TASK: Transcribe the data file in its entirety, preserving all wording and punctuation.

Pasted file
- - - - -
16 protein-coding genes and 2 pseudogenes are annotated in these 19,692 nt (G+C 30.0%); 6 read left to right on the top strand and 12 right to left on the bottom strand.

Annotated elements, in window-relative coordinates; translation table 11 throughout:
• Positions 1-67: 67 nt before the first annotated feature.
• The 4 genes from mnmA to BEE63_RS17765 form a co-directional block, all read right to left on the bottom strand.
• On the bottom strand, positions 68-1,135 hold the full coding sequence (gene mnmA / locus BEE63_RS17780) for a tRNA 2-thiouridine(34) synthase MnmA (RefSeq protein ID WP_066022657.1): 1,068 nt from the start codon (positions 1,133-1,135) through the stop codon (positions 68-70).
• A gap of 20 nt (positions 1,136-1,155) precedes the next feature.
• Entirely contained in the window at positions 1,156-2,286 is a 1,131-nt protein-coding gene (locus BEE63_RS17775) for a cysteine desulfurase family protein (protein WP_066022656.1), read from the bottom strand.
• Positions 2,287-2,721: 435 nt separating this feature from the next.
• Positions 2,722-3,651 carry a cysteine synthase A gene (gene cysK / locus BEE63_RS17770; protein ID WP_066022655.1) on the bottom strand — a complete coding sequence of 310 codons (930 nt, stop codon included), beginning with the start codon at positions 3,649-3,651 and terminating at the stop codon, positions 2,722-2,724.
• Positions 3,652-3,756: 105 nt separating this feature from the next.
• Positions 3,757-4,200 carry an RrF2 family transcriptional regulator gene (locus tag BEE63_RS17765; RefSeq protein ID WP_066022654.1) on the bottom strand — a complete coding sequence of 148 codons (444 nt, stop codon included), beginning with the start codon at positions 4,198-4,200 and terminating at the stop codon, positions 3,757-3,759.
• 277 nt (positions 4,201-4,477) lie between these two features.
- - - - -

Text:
16 protein-coding genes and 2 pseudogenes are annotated in these 19,692 nt (G+C 30.0%); 6 read left to right on the top strand and 12 right to left on the bottom strand.

Annotated elements, in window-relative coordinates; translation table 11 throughout:
• Positions 1-67: 67 nt before the first annotated feature.
• The 4 genes from mnmA to BEE63_RS17765 form a co-directional block, all read right to left on the bottom strand.
• On the bottom strand, positions 68-1,135 hold the full coding sequence (gene mnmA / locus BEE63_RS17780) for a tRNA 2-thiouridine(34) synthase MnmA (RefSeq protein ID WP_066022657.1): 1,068 nt from the start codon (positions 1,133-1,135) through the stop codon (positions 68-70).
• A gap of 20 nt (positions 1,136-1,155) precedes the next feature.
• Entirely contained in the window at positions 1,156-2,286 is a 1,131-nt protein-coding gene (locus BEE63_RS17775) for a cysteine desulfurase family protein (protein WP_066022656.1), read from the bottom strand.
• Positions 2,287-2,721: 435 nt separating this feature from the next.
• Positions 2,722-3,651 carry a cysteine synthase A gene (gene cysK / locus BEE63_RS17770; protein ID WP_066022655.1) on the bottom strand — a complete coding sequence of 310 codons (930 nt, stop codon included), beginning with the start codon at positions 3,649-3,651 and terminating at the stop codon, positions 2,722-2,724.
• Positions 3,652-3,756: 105 nt separating this feature from the next.
• Positions 3,757-4,200 carry an RrF2 family transcriptional regulator gene (locus tag BEE63_RS17765; RefSeq protein ID WP_066022654.1) on the bottom strand — a complete coding sequence of 148 codons (444 nt, stop codon included), beginning with the start codon at positions 4,198-4,200 and terminating at the stop codon, positions 3,757-3,759.
• 277 nt (positions 4,201-4,477) lie between these two features.